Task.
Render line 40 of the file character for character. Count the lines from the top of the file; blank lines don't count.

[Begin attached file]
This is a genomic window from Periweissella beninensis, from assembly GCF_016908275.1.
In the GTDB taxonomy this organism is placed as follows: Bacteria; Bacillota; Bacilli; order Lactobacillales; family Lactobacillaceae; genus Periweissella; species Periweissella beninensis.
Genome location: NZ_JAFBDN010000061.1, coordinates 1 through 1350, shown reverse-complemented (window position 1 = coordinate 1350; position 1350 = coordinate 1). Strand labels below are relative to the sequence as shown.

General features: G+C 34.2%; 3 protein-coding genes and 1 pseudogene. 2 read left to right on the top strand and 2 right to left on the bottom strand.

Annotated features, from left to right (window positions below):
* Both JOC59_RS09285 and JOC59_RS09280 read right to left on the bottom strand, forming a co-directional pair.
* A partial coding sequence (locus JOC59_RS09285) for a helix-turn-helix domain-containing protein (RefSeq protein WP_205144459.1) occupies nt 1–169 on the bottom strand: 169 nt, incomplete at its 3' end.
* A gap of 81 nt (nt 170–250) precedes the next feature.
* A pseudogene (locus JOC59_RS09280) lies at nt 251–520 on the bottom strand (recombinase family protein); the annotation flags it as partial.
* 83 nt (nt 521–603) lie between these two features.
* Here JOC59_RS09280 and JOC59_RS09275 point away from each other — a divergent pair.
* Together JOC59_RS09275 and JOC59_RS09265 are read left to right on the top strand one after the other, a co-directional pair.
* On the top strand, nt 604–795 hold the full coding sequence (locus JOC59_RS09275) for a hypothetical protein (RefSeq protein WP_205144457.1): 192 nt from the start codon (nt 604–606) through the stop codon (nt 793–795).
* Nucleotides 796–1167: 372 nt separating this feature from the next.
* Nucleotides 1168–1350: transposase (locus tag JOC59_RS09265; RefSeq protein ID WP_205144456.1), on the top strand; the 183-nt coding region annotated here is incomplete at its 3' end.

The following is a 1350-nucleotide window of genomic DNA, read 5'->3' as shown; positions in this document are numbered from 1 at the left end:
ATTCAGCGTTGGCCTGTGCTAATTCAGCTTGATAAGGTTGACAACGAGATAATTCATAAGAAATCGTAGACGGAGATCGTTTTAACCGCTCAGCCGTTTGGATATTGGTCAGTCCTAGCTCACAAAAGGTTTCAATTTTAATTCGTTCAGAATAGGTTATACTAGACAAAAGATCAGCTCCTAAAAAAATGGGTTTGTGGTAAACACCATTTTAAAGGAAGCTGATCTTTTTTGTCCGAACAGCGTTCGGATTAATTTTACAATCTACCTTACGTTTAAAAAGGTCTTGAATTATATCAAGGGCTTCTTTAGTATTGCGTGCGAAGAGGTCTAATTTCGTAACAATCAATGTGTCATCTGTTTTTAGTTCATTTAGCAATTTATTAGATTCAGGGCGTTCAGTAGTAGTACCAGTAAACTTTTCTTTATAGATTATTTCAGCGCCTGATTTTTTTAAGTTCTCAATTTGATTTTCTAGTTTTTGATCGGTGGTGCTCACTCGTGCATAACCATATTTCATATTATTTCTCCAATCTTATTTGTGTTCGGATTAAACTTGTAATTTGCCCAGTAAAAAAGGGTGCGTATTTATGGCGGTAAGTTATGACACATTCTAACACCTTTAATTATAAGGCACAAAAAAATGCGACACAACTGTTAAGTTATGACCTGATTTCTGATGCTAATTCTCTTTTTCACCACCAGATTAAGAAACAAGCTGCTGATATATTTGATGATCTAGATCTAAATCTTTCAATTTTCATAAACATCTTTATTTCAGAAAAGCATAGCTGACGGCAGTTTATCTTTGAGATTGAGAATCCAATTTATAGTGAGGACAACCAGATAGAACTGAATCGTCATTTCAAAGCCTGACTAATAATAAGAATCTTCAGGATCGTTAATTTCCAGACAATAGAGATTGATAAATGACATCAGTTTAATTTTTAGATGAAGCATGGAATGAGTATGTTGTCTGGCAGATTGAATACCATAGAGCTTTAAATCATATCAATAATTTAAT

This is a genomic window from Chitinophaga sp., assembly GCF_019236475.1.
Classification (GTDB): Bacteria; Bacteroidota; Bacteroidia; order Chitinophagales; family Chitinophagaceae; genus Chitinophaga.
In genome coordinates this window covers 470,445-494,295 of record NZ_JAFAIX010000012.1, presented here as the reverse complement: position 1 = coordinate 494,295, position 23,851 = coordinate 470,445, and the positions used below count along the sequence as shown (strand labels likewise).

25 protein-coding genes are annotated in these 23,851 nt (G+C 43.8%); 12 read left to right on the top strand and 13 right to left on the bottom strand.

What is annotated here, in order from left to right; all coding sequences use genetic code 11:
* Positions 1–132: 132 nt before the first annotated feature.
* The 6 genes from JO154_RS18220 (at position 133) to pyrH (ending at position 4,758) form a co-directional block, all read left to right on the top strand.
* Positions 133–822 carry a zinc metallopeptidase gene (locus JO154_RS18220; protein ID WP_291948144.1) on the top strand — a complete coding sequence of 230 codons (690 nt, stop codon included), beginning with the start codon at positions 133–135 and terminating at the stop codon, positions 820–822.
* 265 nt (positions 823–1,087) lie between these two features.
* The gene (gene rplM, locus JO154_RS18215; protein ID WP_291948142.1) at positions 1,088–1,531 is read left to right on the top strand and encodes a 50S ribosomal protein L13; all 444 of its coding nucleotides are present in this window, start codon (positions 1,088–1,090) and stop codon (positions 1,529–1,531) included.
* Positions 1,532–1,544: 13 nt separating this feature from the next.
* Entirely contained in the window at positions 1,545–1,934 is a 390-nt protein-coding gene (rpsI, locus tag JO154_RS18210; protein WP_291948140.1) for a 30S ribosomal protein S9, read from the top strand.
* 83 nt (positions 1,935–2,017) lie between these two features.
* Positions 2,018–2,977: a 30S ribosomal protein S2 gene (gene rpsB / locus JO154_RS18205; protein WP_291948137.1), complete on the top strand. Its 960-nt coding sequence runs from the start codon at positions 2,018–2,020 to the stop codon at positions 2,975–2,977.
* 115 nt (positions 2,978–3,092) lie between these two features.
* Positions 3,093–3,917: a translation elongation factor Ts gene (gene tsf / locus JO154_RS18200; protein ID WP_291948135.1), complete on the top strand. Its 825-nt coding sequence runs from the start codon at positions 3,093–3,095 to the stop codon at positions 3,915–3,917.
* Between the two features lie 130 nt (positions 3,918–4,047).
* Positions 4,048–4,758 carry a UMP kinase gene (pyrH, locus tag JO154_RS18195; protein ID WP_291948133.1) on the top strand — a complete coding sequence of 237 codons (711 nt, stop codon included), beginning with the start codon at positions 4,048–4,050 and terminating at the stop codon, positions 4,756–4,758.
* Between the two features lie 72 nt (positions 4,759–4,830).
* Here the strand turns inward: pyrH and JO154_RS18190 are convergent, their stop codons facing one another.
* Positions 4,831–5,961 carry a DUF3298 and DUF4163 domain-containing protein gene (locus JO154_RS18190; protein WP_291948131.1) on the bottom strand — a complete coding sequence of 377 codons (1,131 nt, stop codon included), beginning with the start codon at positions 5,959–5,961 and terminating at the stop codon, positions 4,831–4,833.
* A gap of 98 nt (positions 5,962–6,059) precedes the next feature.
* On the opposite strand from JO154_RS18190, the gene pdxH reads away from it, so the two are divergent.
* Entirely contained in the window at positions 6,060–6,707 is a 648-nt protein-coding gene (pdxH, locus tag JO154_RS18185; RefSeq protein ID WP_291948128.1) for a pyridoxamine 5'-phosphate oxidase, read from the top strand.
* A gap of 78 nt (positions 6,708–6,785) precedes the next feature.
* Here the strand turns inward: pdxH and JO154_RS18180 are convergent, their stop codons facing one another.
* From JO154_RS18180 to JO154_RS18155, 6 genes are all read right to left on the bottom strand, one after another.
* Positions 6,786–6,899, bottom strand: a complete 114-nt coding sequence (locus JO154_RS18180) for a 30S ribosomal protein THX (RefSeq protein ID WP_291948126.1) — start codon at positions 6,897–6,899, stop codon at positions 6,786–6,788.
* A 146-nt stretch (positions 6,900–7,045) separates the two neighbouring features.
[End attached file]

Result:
* On the opposite strand from JO154_RS18190, the gene pdxH reads away from it, so the two are divergent.